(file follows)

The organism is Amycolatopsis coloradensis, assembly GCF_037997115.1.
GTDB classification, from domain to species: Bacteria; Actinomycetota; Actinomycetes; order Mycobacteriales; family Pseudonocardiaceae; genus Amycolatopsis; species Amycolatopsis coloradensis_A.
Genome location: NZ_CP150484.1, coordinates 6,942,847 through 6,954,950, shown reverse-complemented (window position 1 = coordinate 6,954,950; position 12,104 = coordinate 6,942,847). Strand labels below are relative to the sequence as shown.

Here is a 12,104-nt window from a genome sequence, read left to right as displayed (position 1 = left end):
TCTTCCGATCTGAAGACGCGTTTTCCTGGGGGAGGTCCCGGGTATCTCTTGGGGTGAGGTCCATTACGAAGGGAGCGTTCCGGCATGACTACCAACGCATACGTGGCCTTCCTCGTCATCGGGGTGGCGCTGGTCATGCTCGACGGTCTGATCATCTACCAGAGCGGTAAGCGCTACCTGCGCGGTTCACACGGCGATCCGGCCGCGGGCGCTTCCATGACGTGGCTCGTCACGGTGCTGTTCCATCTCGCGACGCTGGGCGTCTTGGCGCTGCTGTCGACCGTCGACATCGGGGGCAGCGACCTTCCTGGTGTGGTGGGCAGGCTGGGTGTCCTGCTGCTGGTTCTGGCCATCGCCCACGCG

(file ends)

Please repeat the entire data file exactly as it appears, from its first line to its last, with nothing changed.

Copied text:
The organism is Amycolatopsis coloradensis, assembly GCF_037997115.1.
GTDB classification, from domain to species: Bacteria; Actinomycetota; Actinomycetes; order Mycobacteriales; family Pseudonocardiaceae; genus Amycolatopsis; species Amycolatopsis coloradensis_A.
Genome location: NZ_CP150484.1, coordinates 6,942,847 through 6,954,950, shown reverse-complemented (window position 1 = coordinate 6,954,950; position 12,104 = coordinate 6,942,847). Strand labels below are relative to the sequence as shown.

Here is a 12,104-nt window from a genome sequence, read left to right as displayed (position 1 = left end):
TCTTCCGATCTGAAGACGCGTTTTCCTGGGGGAGGTCCCGGGTATCTCTTGGGGTGAGGTCCATTACGAAGGGAGCGTTCCGGCATGACTACCAACGCATACGTGGCCTTCCTCGTCATCGGGGTGGCGCTGGTCATGCTCGACGGTCTGATCATCTACCAGAGCGGTAAGCGCTACCTGCGCGGTTCACACGGCGATCCGGCCGCGGGCGCTTCCATGACGTGGCTCGTCACGGTGCTGTTCCATCTCGCGACGCTGGGCGTCTTGGCGCTGCTGTCGACCGTCGACATCGGGGGCAGCGACCTTCCTGGTGTGGTGGGCAGGCTGGGTGTCCTGCTGCTGGTTCTGGCCATCGCCCACGCG